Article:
Richard_FM
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Default Re: Decal for Wartime Civilian set

I've noticed the finish on the utility sets varies a lot, even when you take into account the amount of different makers.

It seems a lot of surviving ones had been smartened up over the years.
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Old 25th Aug 2020, 8:52 am   #7
crackle
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Default Re: Decal for Wartime Civilian set

This is my WCR, as you can see it has 2 mahogany type wood strips on the front. The cabinet appears to be made from pine veneered block board.
http://www.kbmuseum.org.uk/kb_images/kb_wcr/kb_wcr.htm
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Old 25th Aug 2020, 2:40 pm   #8
David G4EBT
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Default Re: Decal for Wartime Civilian set

The 'cabinet' (really just a ‘box’ with a single coat of varnish), was made of two layers of native pine veneer with a single low grade core, so not really ‘plywood’ in the traditional sense. It had no glass in the dial, but why not? Glass is made from sand – hardly a scarce resource, and only about 2” x 3” was needed. Thousands of acres of glass were being produced weekly to replace bomb-damaged windows. Much of that new glass was recycled as off-cuts that could have been used, but at least the lack of a glass dial obviated damage in transit or use.

Maybe due to its austere utilitarian appearance, the WCR is sometimes incorrectly referred to as a Wartime ‘Utility’ Receiver (even by Wikipedia) but that isn’t correct. 'Utility' had a specific meaning, and had the set been a 'Utility item' it would have been a ‘controlled commodity’ stamped with the 'CC41' Utility logo - a British Board of Trade requirement that appeared on footwear, utility furniture, textiles and utility clothing for just over ten years from 1941.

Many such items required coupons – CC41 furniture for example was mostly reserved for people re-housed due to bomb damage, and for newlyweds setting up home. CC41 meant "Controlled Commodity" indicating that the item met the government's austerity regulations. The austerity provisions governed precisely what could or could not be used in the manufacture of clothes and shoes (E.G: the number of buttons, pleats or pockets, the height of heels, amount of lace or embroidery, no turn-ups on trousers and no double-breasted suits).

A ‘luxury’ - not a 'necessity':

The WCR - as with many goods, carried Purchase Tax, which meant it was in the ‘luxury goods’ category – not a ‘necessity’. At £12.3s.4d inc Purchase Tax, the WCR wasn’t cheap either – that equates to £530 in 2020. In contrast, the Pilot Little Maestro, introduce in February 1939, cost £5.5s.0d (Equivalent to £335 in 2020).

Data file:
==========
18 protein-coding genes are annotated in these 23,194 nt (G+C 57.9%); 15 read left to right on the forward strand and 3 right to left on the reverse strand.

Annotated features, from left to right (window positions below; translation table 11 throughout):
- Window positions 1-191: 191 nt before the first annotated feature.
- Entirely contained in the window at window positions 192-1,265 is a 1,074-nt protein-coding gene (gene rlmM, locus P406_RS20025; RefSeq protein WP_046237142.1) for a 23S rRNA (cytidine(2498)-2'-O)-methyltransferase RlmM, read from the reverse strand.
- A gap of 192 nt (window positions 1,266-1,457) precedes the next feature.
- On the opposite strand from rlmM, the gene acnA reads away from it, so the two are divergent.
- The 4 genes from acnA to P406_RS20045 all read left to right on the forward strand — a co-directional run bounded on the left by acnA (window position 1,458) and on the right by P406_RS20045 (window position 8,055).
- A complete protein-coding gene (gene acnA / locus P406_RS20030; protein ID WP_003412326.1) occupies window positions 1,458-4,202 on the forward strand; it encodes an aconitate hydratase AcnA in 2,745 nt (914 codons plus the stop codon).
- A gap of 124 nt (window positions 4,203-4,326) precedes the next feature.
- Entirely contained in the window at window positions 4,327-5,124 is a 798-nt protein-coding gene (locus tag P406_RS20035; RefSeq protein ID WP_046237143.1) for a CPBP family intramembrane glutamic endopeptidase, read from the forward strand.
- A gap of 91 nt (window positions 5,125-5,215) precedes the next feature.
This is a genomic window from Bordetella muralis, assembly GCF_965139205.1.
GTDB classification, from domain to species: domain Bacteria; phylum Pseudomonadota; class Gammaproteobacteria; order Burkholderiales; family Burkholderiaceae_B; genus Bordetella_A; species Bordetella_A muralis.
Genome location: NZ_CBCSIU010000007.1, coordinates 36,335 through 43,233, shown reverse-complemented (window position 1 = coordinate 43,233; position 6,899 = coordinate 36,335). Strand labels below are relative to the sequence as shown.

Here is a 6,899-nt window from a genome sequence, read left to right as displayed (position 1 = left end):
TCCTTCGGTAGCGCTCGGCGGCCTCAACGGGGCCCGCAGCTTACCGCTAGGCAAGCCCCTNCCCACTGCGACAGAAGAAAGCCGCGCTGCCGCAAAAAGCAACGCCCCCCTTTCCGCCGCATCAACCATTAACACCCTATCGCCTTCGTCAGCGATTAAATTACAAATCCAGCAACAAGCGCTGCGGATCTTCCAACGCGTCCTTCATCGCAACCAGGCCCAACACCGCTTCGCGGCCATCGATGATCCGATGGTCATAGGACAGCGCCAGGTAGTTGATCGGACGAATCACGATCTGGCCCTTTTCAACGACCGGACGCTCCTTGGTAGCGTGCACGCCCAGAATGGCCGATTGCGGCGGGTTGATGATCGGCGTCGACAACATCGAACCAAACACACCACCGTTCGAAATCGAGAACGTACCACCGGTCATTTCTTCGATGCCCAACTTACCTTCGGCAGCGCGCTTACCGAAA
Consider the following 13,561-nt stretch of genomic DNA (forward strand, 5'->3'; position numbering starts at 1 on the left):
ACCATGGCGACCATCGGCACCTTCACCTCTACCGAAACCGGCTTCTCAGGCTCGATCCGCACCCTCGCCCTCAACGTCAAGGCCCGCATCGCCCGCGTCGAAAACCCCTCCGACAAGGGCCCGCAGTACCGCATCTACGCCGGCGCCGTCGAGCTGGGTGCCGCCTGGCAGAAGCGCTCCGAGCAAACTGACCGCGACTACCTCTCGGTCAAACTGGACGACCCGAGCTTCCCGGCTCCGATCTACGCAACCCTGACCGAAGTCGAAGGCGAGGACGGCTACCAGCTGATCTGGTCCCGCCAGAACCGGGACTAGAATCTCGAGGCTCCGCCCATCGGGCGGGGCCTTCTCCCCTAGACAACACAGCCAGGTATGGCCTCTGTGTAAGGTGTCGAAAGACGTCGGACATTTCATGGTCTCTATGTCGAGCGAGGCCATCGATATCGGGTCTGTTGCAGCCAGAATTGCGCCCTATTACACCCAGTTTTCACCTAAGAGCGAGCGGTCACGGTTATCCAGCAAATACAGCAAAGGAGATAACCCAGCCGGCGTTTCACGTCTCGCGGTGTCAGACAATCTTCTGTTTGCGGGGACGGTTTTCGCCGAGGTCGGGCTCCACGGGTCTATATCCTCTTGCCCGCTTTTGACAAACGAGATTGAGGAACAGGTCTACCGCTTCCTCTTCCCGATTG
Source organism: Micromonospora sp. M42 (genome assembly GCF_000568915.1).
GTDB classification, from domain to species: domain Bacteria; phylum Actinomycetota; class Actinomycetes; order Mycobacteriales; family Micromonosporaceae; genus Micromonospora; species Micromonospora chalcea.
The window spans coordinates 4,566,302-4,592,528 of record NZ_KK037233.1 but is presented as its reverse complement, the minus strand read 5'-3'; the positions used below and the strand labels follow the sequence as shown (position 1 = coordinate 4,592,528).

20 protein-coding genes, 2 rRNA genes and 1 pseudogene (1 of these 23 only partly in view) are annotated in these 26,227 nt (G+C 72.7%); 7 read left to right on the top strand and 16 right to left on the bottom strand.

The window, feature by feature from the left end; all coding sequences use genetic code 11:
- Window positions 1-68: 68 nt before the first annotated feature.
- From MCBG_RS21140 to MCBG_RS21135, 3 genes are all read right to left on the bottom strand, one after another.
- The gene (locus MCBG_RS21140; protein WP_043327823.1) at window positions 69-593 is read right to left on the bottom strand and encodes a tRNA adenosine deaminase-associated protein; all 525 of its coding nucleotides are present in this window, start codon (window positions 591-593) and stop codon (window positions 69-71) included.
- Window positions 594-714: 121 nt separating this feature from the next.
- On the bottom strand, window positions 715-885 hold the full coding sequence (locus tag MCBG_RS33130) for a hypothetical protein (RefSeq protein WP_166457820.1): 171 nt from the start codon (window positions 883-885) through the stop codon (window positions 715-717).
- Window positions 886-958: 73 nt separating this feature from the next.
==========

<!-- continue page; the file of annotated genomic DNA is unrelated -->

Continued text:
Purchase Tax was levied between 1940 and 1973 on the wholesale value of luxury goods sold in the UK. It was introduced on 21 October 1940, with the stated aim of reducing wastage of raw materials during World War II. Initially set at a rate of 33⅓%, it was subsequently set at differing rates dependent upon the individual item’s degree of "luxury" as determined by the government of the day. Items deemed as 'necessities' were designated as tax-free. (Sometimes a cabinet would be taxed as furniture - the chassis taxed at a different rate).

By 1942, an estimated 1 million domestic radios were out of action due the lack of spare parts or valves as industry was geared to the war effort.

There was also a shortage of skilled people to repair them as most were called up to the Armed Services. Though it wasn't known how long the war would last, the WCR didn't come onto the market until June 1994 (after D-Day), and few were produced relative to the pent up demand for new sets - 175,000 AC models, 75,000 Battery sets. If anyone really needed a radio it would have been Hobson's choice and as soon as more appealing sets came along, I dare say many WCRs were discounted to shift them off the shelves. I think they'd have little appeal except to the likes of us.

It's often said that 'a camel is horse designed by a committee'.

Given how many vested interests were involved in bringing the WCR belatedly to the market, I think the WCR is more of a camel than a horse. An interesting anachronism which didn't really fulfil the brief of using minimal materials, but succeeded magnificently in creating what was priced and taxed as a luxury item, but which looked like what many thought (and still think), was a 'Utility Radio', befitting the austere times in which it came to market. I'm surprised that so many have survived to this day.

Mine was in a sorry state when I bought it at a car boot sale many years ago. It had no back, a shabby dial and a drab cabinet (box/case?), and torn speaker fabric. For it to earn its shelf space it just had to be 'pimped up'. I stripped the cabinet and applied a coupe of coats of Danish oil. New speaker fabric, I made a replica back and paper label and created a new dial. Some pics attached. There was an article in March 1990 BVWS Bulletin, which can be found at the link below to the Bulletin Archives, but I've attached it as a PDF.

https://www.bvws.org.uk/publications...olume15number1

Hard to create an authentic set-top transfer because the originals have degraded so much that we haven't got much idea what they looked like when new. The one in my earlier post is someone else's best efforts, which I shamelessly copied. I've no idea who it was that created the design, so can't give them credit for it, but if they're reading this, thanks for your efforts!
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File Type: pdf BVWS_Bulletin_15_1.pdf (3.41 MB, 22 views)